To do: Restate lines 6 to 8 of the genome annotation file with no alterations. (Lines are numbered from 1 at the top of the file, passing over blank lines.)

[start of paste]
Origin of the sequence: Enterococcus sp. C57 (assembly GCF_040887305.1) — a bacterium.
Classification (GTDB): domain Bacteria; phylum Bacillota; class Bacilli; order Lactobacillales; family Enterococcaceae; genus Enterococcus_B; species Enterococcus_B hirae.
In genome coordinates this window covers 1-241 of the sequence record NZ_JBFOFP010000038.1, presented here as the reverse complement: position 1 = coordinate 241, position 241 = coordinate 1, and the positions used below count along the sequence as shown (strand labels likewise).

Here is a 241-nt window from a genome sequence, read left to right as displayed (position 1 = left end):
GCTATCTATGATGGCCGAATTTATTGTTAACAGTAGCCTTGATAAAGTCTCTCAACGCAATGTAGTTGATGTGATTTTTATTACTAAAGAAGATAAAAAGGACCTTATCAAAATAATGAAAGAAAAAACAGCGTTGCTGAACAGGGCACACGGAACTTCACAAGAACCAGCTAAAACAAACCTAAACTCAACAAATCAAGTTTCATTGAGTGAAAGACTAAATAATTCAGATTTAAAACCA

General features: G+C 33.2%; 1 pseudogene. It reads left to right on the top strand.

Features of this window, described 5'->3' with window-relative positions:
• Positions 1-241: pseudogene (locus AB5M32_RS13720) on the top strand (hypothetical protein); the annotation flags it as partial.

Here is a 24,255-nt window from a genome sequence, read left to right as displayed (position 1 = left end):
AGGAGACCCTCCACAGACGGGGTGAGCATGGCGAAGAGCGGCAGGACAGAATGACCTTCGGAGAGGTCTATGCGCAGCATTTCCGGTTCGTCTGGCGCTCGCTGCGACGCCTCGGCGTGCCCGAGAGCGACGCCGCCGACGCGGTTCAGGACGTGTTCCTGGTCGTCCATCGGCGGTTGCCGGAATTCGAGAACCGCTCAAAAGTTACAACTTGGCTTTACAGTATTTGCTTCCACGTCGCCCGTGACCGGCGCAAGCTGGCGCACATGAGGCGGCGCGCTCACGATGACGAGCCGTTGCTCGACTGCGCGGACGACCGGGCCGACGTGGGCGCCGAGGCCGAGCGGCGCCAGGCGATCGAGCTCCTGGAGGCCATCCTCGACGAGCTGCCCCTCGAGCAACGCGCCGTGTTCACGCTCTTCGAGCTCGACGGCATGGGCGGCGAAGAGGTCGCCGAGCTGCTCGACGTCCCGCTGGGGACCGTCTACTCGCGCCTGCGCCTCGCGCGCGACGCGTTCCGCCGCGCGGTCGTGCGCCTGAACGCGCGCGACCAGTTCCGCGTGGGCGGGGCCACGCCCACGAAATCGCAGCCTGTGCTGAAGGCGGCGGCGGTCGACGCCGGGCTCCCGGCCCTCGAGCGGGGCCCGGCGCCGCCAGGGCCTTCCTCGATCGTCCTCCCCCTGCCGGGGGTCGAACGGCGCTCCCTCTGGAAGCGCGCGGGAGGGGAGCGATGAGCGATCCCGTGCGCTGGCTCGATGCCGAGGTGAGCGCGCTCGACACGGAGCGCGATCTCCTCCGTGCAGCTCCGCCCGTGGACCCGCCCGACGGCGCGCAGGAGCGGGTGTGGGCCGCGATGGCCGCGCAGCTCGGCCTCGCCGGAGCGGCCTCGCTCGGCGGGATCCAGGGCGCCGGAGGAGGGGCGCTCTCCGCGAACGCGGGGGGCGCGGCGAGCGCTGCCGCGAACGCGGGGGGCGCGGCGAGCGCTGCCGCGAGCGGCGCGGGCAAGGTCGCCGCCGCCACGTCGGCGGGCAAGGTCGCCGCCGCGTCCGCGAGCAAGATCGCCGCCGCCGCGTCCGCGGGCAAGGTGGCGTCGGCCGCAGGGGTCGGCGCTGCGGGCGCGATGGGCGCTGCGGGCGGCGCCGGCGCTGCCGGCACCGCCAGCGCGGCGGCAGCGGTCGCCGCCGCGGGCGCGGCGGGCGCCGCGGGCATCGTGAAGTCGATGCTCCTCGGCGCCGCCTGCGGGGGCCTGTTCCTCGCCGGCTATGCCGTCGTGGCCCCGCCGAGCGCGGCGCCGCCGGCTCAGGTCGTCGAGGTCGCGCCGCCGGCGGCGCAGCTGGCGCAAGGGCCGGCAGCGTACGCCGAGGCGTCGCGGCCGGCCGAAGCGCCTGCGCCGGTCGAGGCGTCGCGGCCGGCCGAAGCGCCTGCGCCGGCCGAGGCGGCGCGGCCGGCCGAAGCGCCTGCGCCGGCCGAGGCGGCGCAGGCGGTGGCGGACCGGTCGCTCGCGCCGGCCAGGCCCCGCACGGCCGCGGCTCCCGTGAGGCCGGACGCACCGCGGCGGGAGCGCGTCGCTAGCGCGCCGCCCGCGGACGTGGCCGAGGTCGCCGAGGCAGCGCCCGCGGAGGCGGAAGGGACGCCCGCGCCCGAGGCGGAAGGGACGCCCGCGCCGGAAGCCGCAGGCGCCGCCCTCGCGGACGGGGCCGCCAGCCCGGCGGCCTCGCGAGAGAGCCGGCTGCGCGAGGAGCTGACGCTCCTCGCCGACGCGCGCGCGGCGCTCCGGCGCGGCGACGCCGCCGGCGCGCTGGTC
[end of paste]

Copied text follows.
General features: G+C 33.2%; 1 pseudogene. It reads left to right on the top strand.

Features of this window, described 5'->3' with window-relative positions:
• Positions 1-241: pseudogene (locus AB5M32_RS13720) on the top strand (hypothetical protein); the annotation flags it as partial.